A Stitch In Time
Muhammed Ali once said, “it's lack of faith that makes people afraid of meeting challenges, and I believed in myself.”
With all that has taken place during the past three months, Shivnarine Chanderpaul could have simply buckled under the pressure, backed away from the challenges and add fuel to the West Indies Cricket Board’s speculations that his days in the game are numbered.
Instead, he conjured a masterpiece to welcome Windsor Park to the family of Test playing venues; guided a debutant to a hundred; handed the Caribbean side a hard-earned draw against the top cricketing nation; and resurrected his career.
Surely, Chanderpaul’s 116 not out, his 23rd Test century in a West Indian record 133rd Test match, was his most important at a time when the WICB viewed his career as heading downhill.
Timing was of essence. Great sportsmen usually thrive when they are forced against the wall; they confront the challenges and more often than not, the product separates the ordinary from the extraordinary. Such was the case in Roseau, Dominica, where Chanderpaul survived a stern test of character, displayed tremendous self belief, grit and determination to move his highly successful career from the corridor of uncertainty it found itself of recent to more sure footing.
At the conclusion of the Cricket World Cup in Asia, coach Ottis Gibson said the senior players were to be blamed for the team’s ‘poor’ performance. Chanderpaul, Ramnaresh Sarwan, and Chris Gayle immediately came under the microscope. While Gayle has not played in the maroons since, Sarwan was give a few opportunities, but was dropped after consistent failures in the first two Tests against India.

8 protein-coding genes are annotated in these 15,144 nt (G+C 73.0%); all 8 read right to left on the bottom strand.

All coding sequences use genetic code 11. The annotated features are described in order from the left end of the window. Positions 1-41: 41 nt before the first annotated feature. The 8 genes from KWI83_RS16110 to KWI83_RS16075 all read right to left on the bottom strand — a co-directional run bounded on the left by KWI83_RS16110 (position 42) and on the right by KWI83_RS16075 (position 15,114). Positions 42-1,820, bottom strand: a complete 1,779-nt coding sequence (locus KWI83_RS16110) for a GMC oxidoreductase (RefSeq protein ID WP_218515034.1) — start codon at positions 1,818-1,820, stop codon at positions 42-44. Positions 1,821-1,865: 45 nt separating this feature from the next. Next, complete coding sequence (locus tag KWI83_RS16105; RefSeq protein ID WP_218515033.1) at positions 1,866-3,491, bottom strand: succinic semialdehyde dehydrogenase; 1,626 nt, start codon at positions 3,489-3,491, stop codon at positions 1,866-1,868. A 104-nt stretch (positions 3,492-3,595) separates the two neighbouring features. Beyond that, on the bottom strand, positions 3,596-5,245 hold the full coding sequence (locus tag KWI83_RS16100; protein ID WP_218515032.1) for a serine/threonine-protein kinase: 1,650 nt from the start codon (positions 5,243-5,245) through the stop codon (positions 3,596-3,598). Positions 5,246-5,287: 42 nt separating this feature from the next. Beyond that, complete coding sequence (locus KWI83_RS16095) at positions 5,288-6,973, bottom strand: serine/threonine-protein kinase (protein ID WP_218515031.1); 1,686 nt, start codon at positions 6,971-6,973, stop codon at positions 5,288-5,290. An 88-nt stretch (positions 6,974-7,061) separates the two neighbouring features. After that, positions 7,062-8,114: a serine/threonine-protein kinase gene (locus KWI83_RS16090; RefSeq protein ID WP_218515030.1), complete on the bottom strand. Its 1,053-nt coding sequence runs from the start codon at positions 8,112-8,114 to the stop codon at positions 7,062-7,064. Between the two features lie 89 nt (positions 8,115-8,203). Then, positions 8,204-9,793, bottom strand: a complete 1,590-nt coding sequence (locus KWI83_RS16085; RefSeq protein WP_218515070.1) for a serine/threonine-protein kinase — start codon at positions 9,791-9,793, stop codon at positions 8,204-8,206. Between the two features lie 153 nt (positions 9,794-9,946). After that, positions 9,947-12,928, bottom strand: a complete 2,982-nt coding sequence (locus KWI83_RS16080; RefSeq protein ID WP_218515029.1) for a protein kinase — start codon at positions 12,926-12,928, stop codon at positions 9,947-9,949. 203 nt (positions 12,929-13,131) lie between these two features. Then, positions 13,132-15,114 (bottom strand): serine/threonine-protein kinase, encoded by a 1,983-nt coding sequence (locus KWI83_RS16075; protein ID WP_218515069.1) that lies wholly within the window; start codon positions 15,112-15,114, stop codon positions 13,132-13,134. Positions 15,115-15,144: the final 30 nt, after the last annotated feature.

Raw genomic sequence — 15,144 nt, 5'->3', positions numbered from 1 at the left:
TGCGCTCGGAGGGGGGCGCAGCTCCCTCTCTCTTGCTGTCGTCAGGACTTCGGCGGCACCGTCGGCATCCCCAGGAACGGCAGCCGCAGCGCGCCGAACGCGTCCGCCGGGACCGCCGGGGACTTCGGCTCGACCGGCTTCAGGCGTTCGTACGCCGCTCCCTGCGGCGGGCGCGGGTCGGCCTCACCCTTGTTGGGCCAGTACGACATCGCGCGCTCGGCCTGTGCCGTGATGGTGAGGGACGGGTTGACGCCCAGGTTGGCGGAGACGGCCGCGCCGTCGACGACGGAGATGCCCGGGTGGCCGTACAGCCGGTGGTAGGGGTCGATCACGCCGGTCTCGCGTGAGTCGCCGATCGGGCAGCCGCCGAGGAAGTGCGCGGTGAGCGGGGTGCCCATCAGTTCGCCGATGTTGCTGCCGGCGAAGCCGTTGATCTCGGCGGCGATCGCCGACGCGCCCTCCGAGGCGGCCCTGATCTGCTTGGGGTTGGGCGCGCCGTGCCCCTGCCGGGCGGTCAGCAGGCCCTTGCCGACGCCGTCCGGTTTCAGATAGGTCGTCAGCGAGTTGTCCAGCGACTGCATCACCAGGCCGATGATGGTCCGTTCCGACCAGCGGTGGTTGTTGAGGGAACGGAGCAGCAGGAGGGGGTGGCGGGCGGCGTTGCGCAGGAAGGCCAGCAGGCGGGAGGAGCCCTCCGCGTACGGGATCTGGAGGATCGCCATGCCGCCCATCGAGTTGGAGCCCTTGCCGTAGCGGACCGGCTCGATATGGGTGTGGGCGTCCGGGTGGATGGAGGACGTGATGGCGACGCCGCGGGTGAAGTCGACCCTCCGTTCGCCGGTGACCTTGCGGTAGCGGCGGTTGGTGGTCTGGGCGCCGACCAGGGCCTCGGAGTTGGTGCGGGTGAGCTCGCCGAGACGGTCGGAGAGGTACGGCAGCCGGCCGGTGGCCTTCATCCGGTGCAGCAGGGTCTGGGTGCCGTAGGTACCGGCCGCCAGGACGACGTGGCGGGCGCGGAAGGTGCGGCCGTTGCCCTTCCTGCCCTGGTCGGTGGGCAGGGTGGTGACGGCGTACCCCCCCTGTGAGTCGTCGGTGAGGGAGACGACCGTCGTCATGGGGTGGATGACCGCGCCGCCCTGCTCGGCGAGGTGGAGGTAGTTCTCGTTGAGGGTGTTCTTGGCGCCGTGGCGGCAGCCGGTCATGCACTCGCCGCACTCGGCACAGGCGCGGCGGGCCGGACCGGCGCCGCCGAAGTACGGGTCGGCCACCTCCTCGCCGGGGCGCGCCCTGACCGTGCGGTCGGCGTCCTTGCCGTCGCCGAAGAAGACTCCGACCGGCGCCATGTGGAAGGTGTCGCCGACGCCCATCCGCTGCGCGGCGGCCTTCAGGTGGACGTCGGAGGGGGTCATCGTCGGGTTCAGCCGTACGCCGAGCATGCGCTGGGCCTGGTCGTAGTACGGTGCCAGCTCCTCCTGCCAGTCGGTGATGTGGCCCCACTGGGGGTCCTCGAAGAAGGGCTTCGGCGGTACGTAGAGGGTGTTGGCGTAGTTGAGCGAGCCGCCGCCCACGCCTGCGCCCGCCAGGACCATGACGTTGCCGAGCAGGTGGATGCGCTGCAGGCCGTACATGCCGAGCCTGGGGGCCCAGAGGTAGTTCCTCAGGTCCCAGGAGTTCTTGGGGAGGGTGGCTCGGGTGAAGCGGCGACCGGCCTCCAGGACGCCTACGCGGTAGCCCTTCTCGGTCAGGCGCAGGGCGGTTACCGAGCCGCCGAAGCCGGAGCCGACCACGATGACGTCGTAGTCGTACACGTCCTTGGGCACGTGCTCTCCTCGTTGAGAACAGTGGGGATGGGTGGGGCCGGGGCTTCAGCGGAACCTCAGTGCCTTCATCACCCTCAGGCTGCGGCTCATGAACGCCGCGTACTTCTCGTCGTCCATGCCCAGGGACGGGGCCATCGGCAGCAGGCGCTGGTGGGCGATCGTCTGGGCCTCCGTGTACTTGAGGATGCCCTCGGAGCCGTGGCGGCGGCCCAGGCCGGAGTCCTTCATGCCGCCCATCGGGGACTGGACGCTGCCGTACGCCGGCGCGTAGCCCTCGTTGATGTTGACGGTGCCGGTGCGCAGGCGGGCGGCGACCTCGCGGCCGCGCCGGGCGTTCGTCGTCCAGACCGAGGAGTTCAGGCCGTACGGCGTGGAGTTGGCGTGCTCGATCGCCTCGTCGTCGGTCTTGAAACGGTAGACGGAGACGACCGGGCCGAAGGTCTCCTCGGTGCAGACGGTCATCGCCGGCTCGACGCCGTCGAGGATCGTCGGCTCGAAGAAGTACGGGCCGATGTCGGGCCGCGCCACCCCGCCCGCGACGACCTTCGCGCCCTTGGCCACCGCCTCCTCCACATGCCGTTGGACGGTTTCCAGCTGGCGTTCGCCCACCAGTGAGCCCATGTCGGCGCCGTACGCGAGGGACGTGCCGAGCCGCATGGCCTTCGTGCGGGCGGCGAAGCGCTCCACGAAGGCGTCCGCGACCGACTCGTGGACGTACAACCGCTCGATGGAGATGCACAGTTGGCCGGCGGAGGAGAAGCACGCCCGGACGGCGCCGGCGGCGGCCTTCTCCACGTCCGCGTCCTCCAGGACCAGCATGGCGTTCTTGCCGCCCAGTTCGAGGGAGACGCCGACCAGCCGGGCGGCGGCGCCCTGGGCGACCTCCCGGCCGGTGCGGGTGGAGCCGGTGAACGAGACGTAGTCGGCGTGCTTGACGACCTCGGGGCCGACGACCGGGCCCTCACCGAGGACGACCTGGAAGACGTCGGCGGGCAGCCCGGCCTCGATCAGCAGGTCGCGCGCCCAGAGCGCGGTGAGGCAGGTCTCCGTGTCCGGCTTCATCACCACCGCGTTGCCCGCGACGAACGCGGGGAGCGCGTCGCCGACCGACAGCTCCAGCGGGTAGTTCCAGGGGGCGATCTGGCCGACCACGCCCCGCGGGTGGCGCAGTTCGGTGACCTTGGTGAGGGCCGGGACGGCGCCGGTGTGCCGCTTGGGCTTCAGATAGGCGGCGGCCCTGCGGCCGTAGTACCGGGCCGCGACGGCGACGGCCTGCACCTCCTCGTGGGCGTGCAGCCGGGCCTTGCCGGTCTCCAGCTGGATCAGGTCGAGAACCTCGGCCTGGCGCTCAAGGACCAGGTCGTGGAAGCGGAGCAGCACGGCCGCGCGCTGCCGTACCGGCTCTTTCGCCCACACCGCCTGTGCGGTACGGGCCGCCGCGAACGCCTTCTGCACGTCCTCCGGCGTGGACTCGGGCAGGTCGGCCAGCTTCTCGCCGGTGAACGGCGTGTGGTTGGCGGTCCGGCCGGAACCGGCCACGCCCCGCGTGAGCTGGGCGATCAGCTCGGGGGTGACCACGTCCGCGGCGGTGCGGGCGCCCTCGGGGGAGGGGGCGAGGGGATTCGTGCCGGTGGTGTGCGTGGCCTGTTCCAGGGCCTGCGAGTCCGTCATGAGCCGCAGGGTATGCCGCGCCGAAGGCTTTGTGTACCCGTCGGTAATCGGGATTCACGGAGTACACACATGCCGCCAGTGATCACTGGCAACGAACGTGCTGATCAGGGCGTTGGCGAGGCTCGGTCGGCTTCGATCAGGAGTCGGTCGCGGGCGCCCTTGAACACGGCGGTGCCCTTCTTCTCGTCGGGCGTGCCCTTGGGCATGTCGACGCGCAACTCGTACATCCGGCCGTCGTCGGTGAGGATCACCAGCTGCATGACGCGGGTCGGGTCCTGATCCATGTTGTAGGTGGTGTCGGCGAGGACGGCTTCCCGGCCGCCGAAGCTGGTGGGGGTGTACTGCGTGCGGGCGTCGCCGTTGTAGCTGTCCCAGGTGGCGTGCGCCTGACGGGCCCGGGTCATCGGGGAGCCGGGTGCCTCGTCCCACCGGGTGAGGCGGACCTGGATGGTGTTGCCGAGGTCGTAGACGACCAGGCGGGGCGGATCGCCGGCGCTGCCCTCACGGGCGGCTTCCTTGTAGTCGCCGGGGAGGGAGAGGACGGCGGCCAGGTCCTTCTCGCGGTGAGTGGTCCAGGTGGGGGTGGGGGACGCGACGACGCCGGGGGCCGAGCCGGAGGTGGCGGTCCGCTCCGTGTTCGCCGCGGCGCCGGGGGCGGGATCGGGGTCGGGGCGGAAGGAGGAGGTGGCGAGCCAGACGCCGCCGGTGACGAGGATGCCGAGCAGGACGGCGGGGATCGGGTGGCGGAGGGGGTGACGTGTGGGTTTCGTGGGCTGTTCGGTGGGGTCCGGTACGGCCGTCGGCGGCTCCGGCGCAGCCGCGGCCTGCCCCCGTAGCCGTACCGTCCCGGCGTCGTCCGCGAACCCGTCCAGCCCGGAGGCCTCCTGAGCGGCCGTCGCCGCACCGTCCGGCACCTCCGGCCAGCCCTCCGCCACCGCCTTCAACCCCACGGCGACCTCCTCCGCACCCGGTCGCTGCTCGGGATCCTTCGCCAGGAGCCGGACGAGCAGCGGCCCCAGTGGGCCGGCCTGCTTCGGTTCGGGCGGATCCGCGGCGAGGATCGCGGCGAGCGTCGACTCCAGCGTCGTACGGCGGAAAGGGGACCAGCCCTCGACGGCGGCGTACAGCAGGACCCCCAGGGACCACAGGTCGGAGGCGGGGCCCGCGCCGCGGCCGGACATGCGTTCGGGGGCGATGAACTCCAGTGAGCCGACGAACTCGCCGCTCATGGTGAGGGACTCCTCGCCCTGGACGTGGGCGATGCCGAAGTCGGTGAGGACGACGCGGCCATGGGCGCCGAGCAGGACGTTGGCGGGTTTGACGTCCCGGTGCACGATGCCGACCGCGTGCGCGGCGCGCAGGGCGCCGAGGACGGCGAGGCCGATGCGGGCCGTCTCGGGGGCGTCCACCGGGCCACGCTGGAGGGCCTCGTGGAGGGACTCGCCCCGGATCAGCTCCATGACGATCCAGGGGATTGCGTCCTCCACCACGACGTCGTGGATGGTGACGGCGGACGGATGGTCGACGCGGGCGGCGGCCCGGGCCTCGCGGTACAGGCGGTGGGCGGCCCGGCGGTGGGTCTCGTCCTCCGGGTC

Chanderpaul, who was allegedly asked to retire from ODIs, has not represented the Windies in that format since the World Cup, but was included in the Test squad for the series against Pakistan and India. Before that tremendous knock in the final Test against India on Sunday, the ‘Tiger’ was enduring a lean spell by his standard. Although he spent valuable time at the crease, a topscore of 37 in seven innings after the World Cup was indicative of a dip in form and maybe the consequences of having to deal with the off-field ramblings.
In the seven knocks before Dominica, Chanderpaul had accumulated 188 runs at an average of 31.33 from 620 deliveries. That works out to 188 runs from 103.2 overs of batting. Occupation at the crease, yes! Production, way below what you’d come to expect.
The door was ajar, his career in jeopardy! But as the idiom goes ‘a stitch in time saves nine.’ After grafting for 343 deliveries and 501 minutes, the former West Indies captain dispelled all doubts that Gibson and the hierarchy of the WICB had fabricated.
Chanderpaul could not have chosen a better platform to redeem himself- by guiding his team to safety, he also revived his career and silenced the critics in emphatic fashion.